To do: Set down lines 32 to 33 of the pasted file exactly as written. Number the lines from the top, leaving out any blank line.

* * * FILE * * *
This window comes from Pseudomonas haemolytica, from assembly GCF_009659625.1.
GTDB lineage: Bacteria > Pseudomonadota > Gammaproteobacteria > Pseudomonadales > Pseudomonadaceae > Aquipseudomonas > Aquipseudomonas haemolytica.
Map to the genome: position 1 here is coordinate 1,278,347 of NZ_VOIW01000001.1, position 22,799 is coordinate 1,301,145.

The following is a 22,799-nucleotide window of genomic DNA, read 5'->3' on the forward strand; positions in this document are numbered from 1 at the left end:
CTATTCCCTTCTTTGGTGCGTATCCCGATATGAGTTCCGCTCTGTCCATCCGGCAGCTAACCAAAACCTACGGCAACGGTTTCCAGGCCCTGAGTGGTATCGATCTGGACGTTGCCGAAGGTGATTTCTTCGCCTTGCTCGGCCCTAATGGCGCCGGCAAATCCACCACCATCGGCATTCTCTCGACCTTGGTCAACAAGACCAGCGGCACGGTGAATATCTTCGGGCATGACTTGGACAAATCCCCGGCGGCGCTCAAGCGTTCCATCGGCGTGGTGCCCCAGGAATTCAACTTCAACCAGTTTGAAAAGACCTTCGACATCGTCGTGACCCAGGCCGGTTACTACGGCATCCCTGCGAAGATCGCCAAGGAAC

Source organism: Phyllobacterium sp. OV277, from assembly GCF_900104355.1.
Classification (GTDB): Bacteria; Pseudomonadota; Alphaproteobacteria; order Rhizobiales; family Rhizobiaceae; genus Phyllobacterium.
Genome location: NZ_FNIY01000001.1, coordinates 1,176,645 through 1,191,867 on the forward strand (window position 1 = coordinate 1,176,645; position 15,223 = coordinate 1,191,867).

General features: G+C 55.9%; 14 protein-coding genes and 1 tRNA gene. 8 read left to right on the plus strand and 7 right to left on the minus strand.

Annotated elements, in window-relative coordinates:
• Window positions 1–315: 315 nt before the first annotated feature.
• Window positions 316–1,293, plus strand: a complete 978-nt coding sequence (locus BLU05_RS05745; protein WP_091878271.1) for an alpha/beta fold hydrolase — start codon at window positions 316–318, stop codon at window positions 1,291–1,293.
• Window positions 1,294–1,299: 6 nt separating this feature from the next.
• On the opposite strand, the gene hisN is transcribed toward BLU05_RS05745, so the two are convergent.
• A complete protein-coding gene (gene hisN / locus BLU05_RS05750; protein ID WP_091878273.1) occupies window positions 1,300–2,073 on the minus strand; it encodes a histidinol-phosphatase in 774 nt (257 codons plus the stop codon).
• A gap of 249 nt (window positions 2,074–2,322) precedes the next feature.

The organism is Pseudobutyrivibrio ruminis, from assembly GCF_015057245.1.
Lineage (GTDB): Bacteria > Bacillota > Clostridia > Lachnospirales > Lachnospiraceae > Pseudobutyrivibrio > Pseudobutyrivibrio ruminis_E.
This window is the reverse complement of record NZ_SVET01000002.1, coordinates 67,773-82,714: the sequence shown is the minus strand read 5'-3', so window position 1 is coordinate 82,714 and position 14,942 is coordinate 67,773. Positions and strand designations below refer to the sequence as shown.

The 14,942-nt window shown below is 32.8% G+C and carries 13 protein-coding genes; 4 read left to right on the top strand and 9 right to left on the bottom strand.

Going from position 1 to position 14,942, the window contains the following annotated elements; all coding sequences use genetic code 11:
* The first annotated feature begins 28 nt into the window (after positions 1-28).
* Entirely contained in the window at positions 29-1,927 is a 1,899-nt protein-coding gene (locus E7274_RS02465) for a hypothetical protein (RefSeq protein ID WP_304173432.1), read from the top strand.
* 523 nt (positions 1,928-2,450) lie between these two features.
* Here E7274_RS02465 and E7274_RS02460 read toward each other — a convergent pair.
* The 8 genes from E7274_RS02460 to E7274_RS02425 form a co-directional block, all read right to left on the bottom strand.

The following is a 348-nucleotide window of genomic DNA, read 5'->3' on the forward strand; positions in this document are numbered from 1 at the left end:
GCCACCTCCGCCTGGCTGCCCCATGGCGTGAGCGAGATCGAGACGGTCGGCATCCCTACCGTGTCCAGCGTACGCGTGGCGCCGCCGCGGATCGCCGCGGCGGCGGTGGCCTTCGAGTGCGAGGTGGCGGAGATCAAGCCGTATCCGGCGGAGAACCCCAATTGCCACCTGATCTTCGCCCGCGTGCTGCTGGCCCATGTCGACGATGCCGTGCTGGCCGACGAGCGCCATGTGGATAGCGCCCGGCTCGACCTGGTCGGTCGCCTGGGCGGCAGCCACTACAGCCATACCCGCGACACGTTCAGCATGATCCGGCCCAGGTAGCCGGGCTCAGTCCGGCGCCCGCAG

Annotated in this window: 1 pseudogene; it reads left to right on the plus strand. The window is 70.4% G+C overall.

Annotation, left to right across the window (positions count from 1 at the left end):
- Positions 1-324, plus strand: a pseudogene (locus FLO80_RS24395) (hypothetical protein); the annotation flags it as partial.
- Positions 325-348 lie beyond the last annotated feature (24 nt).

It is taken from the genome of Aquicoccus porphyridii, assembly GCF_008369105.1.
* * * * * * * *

- Positions 325-348 lie beyond the last annotated feature (24 nt).

It is taken from the genome of Aquicoccus porphyridii, assembly GCF_008369105.1.